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Marijuana Research Paves Way For New Anti-Anxiety Drug

By on August 6, 2013
Scientists have developed a new treatment for anxiety that acts on the same parts of the brain as marijuana.

Scientists have developed a new drug that fights anxiety via the same pathways in the brain as marijuana. They hope to begin clinical trials within the next few years. – Marijuana and anxiety have a complicated relationship. While anxiety can sometimes be a side effect of using the substance – especially in new users – others find marijuana helpful for relieving anxiety.

But researchers at Vanderbilt University seem to not only think marijuana can help with anxiety, they’ve even developed a drug that acts on the same pathways of the brain. Clinical trials of the new treatment could begin in the next few years, co-author Lawrence Marnett, Ph.D, said in a press release on Monday.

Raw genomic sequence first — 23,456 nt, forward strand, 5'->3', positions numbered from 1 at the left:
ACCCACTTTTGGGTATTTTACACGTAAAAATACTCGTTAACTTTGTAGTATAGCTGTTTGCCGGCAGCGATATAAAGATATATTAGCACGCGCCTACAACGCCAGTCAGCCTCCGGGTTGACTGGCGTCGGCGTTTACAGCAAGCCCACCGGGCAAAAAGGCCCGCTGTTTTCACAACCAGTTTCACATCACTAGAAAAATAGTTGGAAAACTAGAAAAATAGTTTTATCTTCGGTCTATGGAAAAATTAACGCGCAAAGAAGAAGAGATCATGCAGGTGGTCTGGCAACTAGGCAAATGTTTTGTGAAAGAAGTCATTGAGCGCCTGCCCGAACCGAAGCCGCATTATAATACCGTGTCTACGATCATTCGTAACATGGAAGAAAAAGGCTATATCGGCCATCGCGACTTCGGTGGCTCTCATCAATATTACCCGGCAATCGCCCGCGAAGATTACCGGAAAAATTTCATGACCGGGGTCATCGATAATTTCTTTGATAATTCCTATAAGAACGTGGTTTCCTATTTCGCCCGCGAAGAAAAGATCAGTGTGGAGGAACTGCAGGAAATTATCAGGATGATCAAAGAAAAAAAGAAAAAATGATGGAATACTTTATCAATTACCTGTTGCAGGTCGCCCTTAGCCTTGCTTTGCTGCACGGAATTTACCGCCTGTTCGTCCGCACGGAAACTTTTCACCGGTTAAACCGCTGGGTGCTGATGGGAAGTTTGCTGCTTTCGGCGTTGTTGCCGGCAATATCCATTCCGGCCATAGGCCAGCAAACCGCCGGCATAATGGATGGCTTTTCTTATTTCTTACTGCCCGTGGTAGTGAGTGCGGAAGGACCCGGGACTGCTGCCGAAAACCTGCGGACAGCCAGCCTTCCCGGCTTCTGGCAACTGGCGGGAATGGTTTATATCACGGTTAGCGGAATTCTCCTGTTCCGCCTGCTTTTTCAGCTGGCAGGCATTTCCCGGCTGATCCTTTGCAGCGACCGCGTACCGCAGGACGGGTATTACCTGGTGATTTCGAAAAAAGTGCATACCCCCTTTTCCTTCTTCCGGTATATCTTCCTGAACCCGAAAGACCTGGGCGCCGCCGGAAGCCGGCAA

The drug is a type of COX-2 inhibitor that increases levels of naturally occurring cannabinoids (endocannabinoids) in the brain. Like THC, endocannabinoids bind to cannabinoid receptors to regulate many of the brain’s functions, including feelings of anxiety.

Dr Marnett (left) and Dr. Patel (right)

Dr Marnett (left) and Dr. Patel (right)

Their findings, published online in the journal Nature Neuroscience, confirm the drug’s ability to increase endocannabinoid levels and reduce symptoms of anxiety in mice. The authors concluded that “these studies provide a proof-of-concept validation” for the new treatment.

But anxiety may not be its only application. Marijuana is known to have a wide range of effects in the body, which the researchers say could also apply to their drug. Sachin Patel, MD, Ph.D, who co-wrote the study, believes more is still to come.

“The door is really wide open. We’ve just scratched the surface.”

Although COX-2 inhibitors are known to cause gastrointestinal side effects, the new drug didn’t seem to have this problem. The team plans to investigate its potential in relieving pain, treating movement disorders and possibly preventing colon cancer in the future.

The study was funded by grants from the National Institutes of Health (NIH).

  • Nanci Loveless Burns

    Legalize marijuana instead of creating chemicals that mimic its effects.